Two weeks ago, we learned of an exciting new discovery in our galaxy. The first sign of a possible Goldilocks planet orbiting one of our closest stellar neighbours. Not too hot and not too cold, with the possibility of liquid water, Gliese 581g was the sixth planet found to be orbiting the nearby star. The planet was reported to be three times larger than the Earth, sitting in a tidally locked orbit right in the middle of the habitable zone.
Alas, now it seems that another group of astronomers have observed the same star but they haven’t detected the wobble in the original observations that indicated the existence of the elusive new world. The development was announced at an exoplanet meeting in Turin this week. Worryingly, the new data has been collected over a longer period of time, but is still yet to be published.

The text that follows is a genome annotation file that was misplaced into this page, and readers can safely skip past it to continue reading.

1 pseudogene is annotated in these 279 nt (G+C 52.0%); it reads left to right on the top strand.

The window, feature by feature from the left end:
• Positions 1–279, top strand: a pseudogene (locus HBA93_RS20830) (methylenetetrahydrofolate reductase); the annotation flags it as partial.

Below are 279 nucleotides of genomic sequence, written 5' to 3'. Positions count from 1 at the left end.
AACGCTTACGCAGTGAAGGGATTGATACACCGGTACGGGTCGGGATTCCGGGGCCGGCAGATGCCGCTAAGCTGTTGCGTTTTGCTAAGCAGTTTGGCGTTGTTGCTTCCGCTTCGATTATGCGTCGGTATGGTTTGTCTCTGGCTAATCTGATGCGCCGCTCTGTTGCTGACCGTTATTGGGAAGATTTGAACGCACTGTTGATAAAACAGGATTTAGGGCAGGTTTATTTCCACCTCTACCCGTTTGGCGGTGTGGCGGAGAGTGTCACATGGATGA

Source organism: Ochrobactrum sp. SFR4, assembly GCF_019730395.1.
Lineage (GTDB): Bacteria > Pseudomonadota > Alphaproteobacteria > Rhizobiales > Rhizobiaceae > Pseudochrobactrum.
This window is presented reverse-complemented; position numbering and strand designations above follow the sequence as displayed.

Only yesterday I posted about the possibility of life on Mars following the discovery of a carbon-rich atmosphere in the planet’s distant past. The developments in astronomy can take years to be confirmed but have huge implications on the knowledge we have of our celestial neighbours. The questions that plague observers of the skies; is there life on other planets? How does life differ in space? Is it completely alien, or completely Earth-like? will continue to go unanswered until we can identify the possible locations so imperative for such life. Which is why Gliese 581g was so important, and why so many will find its possible non-existence such a disappointment.